Tonight Maggie Fox of Reuters brings us an excellent overview of a new study, published today in the NEJM, which confirms just how hard the novel H1N1 virus has hit younger patients.
Unlike seasonal flu, which is most devastating to those over 65, this novel swine flu virus has a predilection for the young. Ninety-five percent of the patients hospitalized included in this study were under the age of 65 and 45% were under the age of 18.
One of the other unusual aspect to this flu is the high percentage of vomiting and diarrhea reported. The early application of antivirals was seen to be therapeutic, and once again the question of morbid obesity being a serious complicating factor is raised.
First the Reuters report, then a link to the study. Follow the link below to read the entire article.
US flu study confirms H1N1 more serious in youth
Thu Oct 8, 2009 10:41pm BST
* 45 percent of those hospitalized were under 18
* Diarrhea, vomiting in 42 percent of children with H1N1
* Quick drug treatment may save lives
By Maggie Fox, Health and Science Editor
WASHINGTON, Oct 8 (Reuters) - A study of people who became seriously ill and died with the new pandemic swine flu confirms it is hitting a younger population than the seasonal flu and causes often different symptoms.
The study of 272 patients sick enough to be hospitalized showed about 40 percent had diarrhea and vomiting -- usually rare with seasonal flu -- and confirmed that quick treatment with antivirals could save lives.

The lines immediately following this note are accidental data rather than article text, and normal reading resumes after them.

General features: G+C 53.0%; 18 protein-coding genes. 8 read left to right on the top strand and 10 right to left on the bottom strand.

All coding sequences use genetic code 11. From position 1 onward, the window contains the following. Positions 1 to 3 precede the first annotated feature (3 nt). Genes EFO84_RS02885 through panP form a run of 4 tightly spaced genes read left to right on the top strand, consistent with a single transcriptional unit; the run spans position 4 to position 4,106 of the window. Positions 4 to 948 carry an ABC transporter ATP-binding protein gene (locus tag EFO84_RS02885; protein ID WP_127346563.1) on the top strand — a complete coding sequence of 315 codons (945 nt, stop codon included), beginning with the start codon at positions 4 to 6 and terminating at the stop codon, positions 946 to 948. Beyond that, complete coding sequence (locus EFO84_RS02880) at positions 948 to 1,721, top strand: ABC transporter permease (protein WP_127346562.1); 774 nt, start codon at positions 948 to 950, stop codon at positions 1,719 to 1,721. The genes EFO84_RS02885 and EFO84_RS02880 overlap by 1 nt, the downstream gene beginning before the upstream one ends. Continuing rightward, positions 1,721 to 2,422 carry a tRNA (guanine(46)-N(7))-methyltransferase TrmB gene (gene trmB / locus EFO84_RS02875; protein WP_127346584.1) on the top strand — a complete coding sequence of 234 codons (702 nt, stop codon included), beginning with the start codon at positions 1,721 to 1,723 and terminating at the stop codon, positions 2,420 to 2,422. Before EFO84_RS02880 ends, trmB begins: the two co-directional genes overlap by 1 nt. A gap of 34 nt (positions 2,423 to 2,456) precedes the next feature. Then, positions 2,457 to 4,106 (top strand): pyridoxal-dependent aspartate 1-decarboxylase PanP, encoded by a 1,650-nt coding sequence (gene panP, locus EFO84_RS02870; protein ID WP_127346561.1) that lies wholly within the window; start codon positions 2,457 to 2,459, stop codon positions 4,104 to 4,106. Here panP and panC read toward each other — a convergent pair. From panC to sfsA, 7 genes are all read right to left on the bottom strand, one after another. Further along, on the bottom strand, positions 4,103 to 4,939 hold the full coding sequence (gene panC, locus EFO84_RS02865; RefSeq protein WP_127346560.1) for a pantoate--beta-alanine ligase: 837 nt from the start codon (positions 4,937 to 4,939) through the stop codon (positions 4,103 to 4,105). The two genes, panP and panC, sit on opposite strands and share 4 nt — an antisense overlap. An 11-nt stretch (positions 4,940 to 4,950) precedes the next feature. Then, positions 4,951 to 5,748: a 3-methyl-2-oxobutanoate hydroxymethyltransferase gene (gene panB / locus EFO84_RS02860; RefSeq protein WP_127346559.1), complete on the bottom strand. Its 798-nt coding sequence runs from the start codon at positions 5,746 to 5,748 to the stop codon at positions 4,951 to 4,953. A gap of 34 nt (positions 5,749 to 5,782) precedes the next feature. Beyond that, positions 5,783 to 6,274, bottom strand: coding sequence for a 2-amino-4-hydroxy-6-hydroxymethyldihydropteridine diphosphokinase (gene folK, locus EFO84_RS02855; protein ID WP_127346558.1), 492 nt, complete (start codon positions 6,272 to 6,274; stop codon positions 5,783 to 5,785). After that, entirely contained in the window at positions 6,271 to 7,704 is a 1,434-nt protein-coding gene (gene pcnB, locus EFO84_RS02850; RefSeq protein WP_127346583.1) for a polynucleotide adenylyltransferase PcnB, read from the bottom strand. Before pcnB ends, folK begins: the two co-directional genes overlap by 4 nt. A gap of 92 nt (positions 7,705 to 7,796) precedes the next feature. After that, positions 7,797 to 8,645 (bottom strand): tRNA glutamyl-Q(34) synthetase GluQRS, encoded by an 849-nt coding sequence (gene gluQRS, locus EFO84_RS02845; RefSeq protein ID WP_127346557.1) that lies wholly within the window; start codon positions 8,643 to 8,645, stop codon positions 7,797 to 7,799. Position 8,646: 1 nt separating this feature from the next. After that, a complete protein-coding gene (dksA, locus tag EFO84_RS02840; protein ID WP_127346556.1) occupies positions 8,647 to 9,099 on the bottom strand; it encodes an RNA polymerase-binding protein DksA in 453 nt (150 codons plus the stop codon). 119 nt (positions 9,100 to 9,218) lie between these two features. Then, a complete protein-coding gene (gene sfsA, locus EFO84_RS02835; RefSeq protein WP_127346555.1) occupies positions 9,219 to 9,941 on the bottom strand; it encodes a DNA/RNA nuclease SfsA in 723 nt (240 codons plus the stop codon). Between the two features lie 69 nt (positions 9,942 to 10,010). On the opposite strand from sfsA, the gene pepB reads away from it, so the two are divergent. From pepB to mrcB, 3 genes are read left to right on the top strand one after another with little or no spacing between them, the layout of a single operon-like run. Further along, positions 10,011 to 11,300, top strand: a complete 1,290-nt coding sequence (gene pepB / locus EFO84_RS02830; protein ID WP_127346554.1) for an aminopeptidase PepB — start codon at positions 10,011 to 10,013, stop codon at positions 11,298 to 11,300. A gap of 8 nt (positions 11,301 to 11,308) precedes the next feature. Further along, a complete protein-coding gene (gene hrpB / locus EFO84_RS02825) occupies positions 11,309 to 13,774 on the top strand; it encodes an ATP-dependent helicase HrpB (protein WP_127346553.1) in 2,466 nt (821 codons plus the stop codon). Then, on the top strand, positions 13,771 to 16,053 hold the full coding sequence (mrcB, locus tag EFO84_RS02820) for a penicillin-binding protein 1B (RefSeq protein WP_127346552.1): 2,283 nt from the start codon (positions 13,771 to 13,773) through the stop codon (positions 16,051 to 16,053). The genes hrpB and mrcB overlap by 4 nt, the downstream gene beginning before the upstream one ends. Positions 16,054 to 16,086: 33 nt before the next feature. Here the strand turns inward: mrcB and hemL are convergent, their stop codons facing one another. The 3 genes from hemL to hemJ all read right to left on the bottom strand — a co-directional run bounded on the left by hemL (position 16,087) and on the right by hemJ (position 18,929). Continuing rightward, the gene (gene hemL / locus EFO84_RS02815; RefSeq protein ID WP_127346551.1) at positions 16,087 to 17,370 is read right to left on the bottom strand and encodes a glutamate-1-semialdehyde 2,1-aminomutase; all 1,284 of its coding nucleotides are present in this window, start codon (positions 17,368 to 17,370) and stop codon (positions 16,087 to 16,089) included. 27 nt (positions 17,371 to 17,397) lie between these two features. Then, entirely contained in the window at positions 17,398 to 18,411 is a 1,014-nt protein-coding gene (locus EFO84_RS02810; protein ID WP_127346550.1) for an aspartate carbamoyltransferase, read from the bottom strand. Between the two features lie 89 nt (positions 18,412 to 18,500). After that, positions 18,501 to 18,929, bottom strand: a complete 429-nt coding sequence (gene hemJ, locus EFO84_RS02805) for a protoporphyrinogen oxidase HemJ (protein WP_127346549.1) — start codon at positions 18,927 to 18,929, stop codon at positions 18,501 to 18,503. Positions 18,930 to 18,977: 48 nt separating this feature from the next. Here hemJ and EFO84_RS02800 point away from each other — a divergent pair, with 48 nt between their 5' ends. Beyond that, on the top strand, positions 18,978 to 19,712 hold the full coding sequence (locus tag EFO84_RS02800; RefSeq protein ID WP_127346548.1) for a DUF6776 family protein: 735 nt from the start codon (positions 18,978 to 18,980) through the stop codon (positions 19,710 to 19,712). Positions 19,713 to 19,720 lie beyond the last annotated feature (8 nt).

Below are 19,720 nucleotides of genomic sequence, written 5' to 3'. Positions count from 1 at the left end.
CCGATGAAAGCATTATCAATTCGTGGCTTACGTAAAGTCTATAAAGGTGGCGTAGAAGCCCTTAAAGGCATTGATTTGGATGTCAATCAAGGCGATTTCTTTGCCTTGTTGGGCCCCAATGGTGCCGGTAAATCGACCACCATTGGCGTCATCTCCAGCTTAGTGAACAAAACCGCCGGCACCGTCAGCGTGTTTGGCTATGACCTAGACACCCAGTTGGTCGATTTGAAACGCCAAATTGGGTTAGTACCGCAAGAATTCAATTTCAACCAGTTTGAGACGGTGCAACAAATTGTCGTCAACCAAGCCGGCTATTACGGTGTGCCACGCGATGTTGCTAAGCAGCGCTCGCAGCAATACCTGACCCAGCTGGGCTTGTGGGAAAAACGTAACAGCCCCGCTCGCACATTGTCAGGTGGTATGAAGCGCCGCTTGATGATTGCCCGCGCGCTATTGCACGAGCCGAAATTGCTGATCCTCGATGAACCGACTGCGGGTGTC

Dr. Seema Jain of the U.S. Centers for Disease Control and Prevention, who led the study, said the findings had informed the CDC's advice on who should worry about the new H1N1 virus and when to get treatment.
Background During the spring of 2009, a pandemic influenza A (H1N1) virus emerged and spread globally. We describe the clinical characteristics of the patients who were hospitalized with 2009 H1N1 influenza in the United States from April 2009 to mid-June 2009.
Results Of the 272 patients we studied, 25% were admitted to an intensive care unit and 7% died. Forty-five percent of the patients were children under the age of 18 years, and 5% were 65 years of age or older. Seventy-three percent of the patients had at least one underlying medical condition; these conditions included asthma; diabetes; heart, lung, and neurologic diseases; and pregnancy.
Of the 249 patients who underwent chest radiography on admission, 100 (40%) had findings consistent with pneumonia. Of the 268 patients for whom data were available regarding the use of antiviral drugs, such therapy was initiated in 200 patients (75%) at a median of 3 days after the onset of illness. Data suggest that the use of antiviral drugs was beneficial in hospitalized patients, especially when such therapy was initiated early.
Conclusions During the evaluation period, 2009 H1N1 influenza caused severe illness requiring hospitalization, including pneumonia and death. Nearly three quarters of the patients had one or more underlying medical conditions. Few severe illnesses were reported among persons 65 years of age or older. Patients seemed to benefit from antiviral therapy.